Debra Sinick

Peter Kirk, the founder of Kirkland, Lives On

In Kirkland WA, Real estate on September 9, 2009 at 4:48 am

I’m  always fascinated to learn more about Kirkland history, probably because of my background as a history major in college and as a former history teacher. Many know the story of Kirkland’s founding by Peter Kirk, who came to what is now present day Kirkland in the 1880′s to build a steel mill.  He planned to build this steel mill on Rose Hill to produce steel that would then be transported out of the area by railroad.  Unfortunately, the panic of 1893 hit and all the plans were off.

The sledgehammer had an article which talked about the history of Kirkland that never happened.

Interestingly, there are many things left because of Peter Kirk’s presence in the area.  The most obviously is the name of the city, Kirkland.  But there are more subtle, lasting things that have shaped the community of Kirkland.

Peter Kirk’s legacy remains in Kirkland:

He and his partner, Leigh S.J. Hunt, the owner of the Seattle Post Intelligencer, formed The Land and Improvement Company, platted parts of what is now downtown Kirkland, and  built a number of homes for the factory foremen.    Most of these homes, built about 1889, are East and West Of Market ( Street) in Kirkland.

Kirkland Historic Home

Kirkland Historic Home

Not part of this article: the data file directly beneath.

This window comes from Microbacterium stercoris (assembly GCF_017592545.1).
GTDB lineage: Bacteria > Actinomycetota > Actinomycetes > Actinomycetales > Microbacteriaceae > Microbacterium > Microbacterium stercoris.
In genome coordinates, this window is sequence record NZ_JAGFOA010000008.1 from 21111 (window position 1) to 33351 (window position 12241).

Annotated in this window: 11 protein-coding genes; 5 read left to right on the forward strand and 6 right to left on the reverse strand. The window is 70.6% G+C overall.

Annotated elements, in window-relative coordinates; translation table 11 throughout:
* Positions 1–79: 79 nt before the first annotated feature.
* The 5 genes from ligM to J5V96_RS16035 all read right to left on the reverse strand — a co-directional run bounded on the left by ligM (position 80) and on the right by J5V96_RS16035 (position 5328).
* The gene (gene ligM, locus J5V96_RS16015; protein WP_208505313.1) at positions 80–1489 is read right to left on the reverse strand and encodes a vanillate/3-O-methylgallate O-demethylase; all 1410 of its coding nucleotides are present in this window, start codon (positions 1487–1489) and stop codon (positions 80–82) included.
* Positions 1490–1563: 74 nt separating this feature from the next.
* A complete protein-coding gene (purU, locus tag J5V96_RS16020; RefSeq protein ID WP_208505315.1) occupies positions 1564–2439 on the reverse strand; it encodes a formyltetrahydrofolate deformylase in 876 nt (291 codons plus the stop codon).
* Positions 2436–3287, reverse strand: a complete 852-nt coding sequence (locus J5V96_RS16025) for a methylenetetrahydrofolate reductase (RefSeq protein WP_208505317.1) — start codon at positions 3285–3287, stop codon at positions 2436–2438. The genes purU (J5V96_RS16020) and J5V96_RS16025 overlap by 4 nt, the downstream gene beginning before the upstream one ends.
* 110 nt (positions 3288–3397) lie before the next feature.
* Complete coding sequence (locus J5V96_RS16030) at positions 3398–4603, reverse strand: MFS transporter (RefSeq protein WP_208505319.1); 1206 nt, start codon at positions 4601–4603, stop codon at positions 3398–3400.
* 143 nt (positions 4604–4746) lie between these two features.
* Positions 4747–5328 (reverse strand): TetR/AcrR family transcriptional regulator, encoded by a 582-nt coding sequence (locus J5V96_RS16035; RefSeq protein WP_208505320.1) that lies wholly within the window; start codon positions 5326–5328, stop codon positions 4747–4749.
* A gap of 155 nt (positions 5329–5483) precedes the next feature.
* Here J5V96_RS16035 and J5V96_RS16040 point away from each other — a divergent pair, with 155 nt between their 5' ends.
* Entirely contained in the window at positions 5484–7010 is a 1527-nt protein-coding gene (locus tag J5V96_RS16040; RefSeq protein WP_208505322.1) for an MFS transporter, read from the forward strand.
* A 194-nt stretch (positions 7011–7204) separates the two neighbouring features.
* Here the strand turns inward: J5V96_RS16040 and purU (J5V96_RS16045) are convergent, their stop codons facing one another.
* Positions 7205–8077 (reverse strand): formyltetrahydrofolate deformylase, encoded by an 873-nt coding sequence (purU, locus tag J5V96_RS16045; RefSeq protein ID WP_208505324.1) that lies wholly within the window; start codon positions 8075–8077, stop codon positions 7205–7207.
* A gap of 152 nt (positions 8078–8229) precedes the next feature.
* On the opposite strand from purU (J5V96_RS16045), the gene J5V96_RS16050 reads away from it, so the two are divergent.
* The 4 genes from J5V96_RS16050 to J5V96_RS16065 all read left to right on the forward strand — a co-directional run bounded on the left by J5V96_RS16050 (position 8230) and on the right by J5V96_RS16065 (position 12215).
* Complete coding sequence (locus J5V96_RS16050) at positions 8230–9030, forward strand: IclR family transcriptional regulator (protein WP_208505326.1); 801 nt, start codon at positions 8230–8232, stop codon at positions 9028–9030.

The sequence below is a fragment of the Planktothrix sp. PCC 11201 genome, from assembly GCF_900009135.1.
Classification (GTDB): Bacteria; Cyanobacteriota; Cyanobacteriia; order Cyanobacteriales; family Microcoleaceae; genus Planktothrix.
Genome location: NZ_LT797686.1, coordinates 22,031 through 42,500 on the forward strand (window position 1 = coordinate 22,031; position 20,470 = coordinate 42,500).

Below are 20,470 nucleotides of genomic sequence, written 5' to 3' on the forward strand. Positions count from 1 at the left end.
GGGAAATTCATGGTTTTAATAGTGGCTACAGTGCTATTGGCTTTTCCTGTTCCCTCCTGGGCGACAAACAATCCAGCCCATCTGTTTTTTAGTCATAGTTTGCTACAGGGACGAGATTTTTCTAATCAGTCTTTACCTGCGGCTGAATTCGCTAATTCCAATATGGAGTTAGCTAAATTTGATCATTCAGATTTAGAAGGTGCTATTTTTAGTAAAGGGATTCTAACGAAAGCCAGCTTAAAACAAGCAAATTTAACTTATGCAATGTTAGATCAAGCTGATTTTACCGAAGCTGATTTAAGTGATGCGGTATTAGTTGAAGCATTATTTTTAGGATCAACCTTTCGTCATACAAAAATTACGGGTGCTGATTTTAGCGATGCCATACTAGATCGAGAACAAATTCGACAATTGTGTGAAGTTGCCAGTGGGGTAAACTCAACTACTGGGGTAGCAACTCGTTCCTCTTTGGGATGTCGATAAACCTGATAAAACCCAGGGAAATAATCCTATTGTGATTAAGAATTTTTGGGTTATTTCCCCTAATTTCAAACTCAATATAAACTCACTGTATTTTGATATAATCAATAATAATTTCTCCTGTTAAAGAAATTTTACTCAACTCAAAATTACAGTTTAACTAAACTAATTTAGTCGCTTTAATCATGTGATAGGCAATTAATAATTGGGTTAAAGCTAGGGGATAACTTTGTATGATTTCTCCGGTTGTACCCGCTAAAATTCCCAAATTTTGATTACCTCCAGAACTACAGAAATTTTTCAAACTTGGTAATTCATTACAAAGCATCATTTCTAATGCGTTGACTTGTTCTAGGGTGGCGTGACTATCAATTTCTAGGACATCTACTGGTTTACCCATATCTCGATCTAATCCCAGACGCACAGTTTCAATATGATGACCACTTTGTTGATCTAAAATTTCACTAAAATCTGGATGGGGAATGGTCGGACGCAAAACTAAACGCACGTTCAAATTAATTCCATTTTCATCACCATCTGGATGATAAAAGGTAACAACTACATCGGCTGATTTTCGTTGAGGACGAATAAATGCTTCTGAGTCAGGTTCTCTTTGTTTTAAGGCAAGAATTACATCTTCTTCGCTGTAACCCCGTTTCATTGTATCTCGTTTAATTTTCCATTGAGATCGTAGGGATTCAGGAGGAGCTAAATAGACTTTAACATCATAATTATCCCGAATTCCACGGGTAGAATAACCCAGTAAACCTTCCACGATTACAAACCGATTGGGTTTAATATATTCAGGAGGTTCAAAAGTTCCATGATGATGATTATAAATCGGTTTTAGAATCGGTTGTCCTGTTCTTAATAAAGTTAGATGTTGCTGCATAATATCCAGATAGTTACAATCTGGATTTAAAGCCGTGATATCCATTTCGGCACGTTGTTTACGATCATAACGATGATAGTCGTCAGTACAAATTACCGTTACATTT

Kirkland Historic Home Plaque

Kirkland Historic Home Plaque

These historic homes have plaques by their front doors which show the date the homes were built.

Burke and Farrars bought the land from the company Hunt and Kirk founded in 1910 and platted more big chunks of Kirkland.  Their names live on in the legal description of many properties in Kirkland.  You might think you live in The Kirkland Highlands or in a neighborhood on Rose Hill, but the legal description for your property often begins with “Burke & Farrars Kirkland addition”.

Burke & Farrars

Burke & Farrars

Other parts of Kirkland are legally known as “Kirkland Steel Works.”  Kirkland real estate still has a direct association to its past, beginning with the legal descriptions of the properties.

Seventh Ave, east of Market, is wider than any of the other avenues.  It was designed to be wider, so the carriages hauling the steel down from the mill would have room to travel down the street.

Kirkland's 7th Avenue

Kirkland's 7th Avenue

The Peter Kirk building on Market St. in downtown Kirkland was to be the headquarters for the steel mill.

Peter Kirk Building

Peter Kirk Building

The Senior Center has been renamed the Peter Kirk Community Center.

Peter Kirk Community Center

Peter Kirk Community Center

And, of course, there’s Peter Kirk Park right in downtown with its ball fields and skate board park.

Peter Kirk Park ball field

Peter Kirk Park ball field

Skate boarding at Peter Kirk Park

Skate boarding at Peter Kirk Park

I wonder if Peter Kirk would be shocked if he knew all these places were named after him.  It’ quite a legacy. Peter Kirk never built a steel mill here, but he had a profound affect on Kirkland.

By the way, The Sledgehammer article mentioned the foundation for the steel foundry as still being visible on Rose Hill.  Does anyone know where it is and if it’s still visible?

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  1. [...] I wrote a post a couple of years ago about some of Kirkland’s history and the two men who had … [...]

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